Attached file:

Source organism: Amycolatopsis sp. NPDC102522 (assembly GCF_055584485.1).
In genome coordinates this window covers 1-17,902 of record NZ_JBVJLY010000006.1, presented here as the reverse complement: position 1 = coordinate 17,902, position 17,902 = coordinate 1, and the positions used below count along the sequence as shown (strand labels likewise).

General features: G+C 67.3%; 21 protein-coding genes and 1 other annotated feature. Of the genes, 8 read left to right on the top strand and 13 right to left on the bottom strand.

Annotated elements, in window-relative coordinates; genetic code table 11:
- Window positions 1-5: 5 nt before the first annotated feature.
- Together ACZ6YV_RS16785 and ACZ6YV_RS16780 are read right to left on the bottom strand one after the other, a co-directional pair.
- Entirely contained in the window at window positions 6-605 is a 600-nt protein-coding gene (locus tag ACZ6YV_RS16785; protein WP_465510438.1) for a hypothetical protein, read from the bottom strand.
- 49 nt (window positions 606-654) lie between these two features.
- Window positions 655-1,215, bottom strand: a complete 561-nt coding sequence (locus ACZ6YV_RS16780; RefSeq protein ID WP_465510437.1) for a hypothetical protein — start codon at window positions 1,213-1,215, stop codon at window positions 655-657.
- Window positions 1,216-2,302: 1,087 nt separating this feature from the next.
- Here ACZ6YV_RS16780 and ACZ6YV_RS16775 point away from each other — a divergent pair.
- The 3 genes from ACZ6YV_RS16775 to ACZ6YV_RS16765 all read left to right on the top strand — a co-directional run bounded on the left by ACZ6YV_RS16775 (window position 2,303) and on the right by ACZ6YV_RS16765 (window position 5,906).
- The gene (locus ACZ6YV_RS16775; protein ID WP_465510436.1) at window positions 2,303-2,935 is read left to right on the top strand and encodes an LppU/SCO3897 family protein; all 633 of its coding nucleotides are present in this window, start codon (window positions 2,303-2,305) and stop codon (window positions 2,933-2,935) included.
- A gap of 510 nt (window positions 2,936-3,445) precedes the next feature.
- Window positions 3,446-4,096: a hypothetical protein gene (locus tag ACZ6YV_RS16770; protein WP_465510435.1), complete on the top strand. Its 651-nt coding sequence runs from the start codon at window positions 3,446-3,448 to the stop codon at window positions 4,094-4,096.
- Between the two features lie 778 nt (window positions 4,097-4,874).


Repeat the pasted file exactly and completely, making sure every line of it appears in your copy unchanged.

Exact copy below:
Source organism: Amycolatopsis sp. NPDC102522 (assembly GCF_055584485.1).
In genome coordinates this window covers 1-17,902 of record NZ_JBVJLY010000006.1, presented here as the reverse complement: position 1 = coordinate 17,902, position 17,902 = coordinate 1, and the positions used below count along the sequence as shown (strand labels likewise).

General features: G+C 67.3%; 21 protein-coding genes and 1 other annotated feature. Of the genes, 8 read left to right on the top strand and 13 right to left on the bottom strand.

Annotated elements, in window-relative coordinates; genetic code table 11:
- Window positions 1-5: 5 nt before the first annotated feature.
- Together ACZ6YV_RS16785 and ACZ6YV_RS16780 are read right to left on the bottom strand one after the other, a co-directional pair.
- Entirely contained in the window at window positions 6-605 is a 600-nt protein-coding gene (locus tag ACZ6YV_RS16785; protein WP_465510438.1) for a hypothetical protein, read from the bottom strand.
- 49 nt (window positions 606-654) lie between these two features.
- Window positions 655-1,215, bottom strand: a complete 561-nt coding sequence (locus ACZ6YV_RS16780; RefSeq protein ID WP_465510437.1) for a hypothetical protein — start codon at window positions 1,213-1,215, stop codon at window positions 655-657.
- Window positions 1,216-2,302: 1,087 nt separating this feature from the next.
- Here ACZ6YV_RS16780 and ACZ6YV_RS16775 point away from each other — a divergent pair.
- The 3 genes from ACZ6YV_RS16775 to ACZ6YV_RS16765 all read left to right on the top strand — a co-directional run bounded on the left by ACZ6YV_RS16775 (window position 2,303) and on the right by ACZ6YV_RS16765 (window position 5,906).
- The gene (locus ACZ6YV_RS16775; protein ID WP_465510436.1) at window positions 2,303-2,935 is read left to right on the top strand and encodes an LppU/SCO3897 family protein; all 633 of its coding nucleotides are present in this window, start codon (window positions 2,303-2,305) and stop codon (window positions 2,933-2,935) included.
- A gap of 510 nt (window positions 2,936-3,445) precedes the next feature.
- Window positions 3,446-4,096: a hypothetical protein gene (locus tag ACZ6YV_RS16770; protein WP_465510435.1), complete on the top strand. Its 651-nt coding sequence runs from the start codon at window positions 3,446-3,448 to the stop codon at window positions 4,094-4,096.
- Between the two features lie 778 nt (window positions 4,097-4,874).